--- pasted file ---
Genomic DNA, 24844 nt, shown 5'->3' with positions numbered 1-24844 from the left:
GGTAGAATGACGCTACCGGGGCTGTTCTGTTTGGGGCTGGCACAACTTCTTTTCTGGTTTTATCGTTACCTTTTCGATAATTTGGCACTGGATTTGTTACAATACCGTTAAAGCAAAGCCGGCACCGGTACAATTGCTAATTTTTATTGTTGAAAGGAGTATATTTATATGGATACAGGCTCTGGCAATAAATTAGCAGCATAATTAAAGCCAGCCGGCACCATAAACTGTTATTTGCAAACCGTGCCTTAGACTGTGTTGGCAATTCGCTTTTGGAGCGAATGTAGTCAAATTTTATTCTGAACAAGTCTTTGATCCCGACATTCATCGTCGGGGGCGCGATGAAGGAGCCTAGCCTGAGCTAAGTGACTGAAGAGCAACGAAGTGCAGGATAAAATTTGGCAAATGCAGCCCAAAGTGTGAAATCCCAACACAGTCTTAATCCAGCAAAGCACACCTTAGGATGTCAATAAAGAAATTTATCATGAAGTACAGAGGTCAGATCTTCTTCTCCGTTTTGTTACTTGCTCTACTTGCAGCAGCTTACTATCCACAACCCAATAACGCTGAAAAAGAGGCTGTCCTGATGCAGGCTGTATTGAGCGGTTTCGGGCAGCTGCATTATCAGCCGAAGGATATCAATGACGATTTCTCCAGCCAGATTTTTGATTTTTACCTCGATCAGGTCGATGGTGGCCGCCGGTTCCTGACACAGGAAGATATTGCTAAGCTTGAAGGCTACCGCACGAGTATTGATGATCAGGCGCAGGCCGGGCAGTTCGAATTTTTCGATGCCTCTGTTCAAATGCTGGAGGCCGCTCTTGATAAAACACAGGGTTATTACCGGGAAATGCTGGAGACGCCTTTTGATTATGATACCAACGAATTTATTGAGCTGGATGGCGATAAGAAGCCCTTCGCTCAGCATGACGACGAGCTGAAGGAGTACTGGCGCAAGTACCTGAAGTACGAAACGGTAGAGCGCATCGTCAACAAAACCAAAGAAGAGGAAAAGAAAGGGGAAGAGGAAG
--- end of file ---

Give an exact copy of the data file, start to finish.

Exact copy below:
Genomic DNA, 24844 nt, shown 5'->3' with positions numbered 1-24844 from the left:
GGTAGAATGACGCTACCGGGGCTGTTCTGTTTGGGGCTGGCACAACTTCTTTTCTGGTTTTATCGTTACCTTTTCGATAATTTGGCACTGGATTTGTTACAATACCGTTAAAGCAAAGCCGGCACCGGTACAATTGCTAATTTTTATTGTTGAAAGGAGTATATTTATATGGATACAGGCTCTGGCAATAAATTAGCAGCATAATTAAAGCCAGCCGGCACCATAAACTGTTATTTGCAAACCGTGCCTTAGACTGTGTTGGCAATTCGCTTTTGGAGCGAATGTAGTCAAATTTTATTCTGAACAAGTCTTTGATCCCGACATTCATCGTCGGGGGCGCGATGAAGGAGCCTAGCCTGAGCTAAGTGACTGAAGAGCAACGAAGTGCAGGATAAAATTTGGCAAATGCAGCCCAAAGTGTGAAATCCCAACACAGTCTTAATCCAGCAAAGCACACCTTAGGATGTCAATAAAGAAATTTATCATGAAGTACAGAGGTCAGATCTTCTTCTCCGTTTTGTTACTTGCTCTACTTGCAGCAGCTTACTATCCACAACCCAATAACGCTGAAAAAGAGGCTGTCCTGATGCAGGCTGTATTGAGCGGTTTCGGGCAGCTGCATTATCAGCCGAAGGATATCAATGACGATTTCTCCAGCCAGATTTTTGATTTTTACCTCGATCAGGTCGATGGTGGCCGCCGGTTCCTGACACAGGAAGATATTGCTAAGCTTGAAGGCTACCGCACGAGTATTGATGATCAGGCGCAGGCCGGGCAGTTCGAATTTTTCGATGCCTCTGTTCAAATGCTGGAGGCCGCTCTTGATAAAACACAGGGTTATTACCGGGAAATGCTGGAGACGCCTTTTGATTATGATACCAACGAATTTATTGAGCTGGATGGCGATAAGAAGCCCTTCGCTCAGCATGACGACGAGCTGAAGGAGTACTGGCGCAAGTACCTGAAGTACGAAACGGTAGAGCGCATCGTCAACAAAACCAAAGAAGAGGAAAAGAAAGGGGAAGAGGAAG